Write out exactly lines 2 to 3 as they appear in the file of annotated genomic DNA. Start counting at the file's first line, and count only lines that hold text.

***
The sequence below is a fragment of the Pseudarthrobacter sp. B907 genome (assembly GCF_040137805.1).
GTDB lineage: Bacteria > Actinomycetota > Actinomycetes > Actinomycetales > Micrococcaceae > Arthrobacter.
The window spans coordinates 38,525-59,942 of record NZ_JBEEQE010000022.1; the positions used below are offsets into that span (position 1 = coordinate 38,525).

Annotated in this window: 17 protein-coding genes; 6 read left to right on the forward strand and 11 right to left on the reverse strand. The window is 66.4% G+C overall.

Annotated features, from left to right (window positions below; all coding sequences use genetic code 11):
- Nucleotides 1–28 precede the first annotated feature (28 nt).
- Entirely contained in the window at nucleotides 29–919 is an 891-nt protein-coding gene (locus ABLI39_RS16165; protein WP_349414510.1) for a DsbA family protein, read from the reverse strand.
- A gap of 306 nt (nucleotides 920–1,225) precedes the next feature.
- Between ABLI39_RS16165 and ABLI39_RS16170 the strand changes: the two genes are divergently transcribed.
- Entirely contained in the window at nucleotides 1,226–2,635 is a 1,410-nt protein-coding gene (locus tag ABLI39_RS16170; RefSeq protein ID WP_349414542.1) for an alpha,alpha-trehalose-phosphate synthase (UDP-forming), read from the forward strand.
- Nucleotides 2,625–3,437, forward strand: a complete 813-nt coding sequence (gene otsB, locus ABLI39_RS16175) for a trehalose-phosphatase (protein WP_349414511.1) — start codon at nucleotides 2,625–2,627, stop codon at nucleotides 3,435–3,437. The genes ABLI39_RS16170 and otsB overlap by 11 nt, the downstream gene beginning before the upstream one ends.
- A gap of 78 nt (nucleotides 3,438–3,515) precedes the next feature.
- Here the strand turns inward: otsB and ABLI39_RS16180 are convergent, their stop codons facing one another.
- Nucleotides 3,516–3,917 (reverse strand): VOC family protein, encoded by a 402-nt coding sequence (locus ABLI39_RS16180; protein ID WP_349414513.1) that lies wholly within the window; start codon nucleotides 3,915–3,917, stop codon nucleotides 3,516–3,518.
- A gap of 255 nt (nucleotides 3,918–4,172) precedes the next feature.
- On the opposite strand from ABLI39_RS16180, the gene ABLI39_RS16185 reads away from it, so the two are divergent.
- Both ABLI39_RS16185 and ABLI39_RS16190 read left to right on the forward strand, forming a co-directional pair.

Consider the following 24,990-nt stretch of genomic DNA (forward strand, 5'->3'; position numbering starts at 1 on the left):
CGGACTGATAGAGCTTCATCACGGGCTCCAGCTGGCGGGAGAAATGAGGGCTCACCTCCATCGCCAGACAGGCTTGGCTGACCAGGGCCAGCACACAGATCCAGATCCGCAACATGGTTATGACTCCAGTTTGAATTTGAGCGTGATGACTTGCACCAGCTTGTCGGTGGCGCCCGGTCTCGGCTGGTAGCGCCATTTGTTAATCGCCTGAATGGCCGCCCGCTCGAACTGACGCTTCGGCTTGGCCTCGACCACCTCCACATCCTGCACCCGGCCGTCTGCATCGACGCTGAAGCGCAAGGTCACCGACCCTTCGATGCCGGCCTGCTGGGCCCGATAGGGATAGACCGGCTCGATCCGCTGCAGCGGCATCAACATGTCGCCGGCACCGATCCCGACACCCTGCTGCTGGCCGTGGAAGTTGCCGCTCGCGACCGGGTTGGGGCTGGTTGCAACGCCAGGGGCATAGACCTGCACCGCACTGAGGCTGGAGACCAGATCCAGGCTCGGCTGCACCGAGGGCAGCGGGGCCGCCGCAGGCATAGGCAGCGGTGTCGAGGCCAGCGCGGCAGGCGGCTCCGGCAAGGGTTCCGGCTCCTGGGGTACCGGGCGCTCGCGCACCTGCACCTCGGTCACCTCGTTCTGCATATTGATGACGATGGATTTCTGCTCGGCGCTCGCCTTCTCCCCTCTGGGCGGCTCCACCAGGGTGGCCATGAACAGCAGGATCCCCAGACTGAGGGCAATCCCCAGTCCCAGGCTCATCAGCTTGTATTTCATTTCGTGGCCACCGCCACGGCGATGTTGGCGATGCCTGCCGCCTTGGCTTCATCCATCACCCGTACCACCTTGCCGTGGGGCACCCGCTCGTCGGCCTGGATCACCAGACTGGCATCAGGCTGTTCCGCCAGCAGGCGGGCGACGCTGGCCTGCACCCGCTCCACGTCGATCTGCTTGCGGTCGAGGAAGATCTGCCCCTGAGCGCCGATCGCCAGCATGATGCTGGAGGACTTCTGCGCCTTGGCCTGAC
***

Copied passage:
GTDB lineage: Bacteria > Actinomycetota > Actinomycetes > Actinomycetales > Micrococcaceae > Arthrobacter.
The window spans coordinates 38,525-59,942 of record NZ_JBEEQE010000022.1; the positions used below are offsets into that span (position 1 = coordinate 38,525).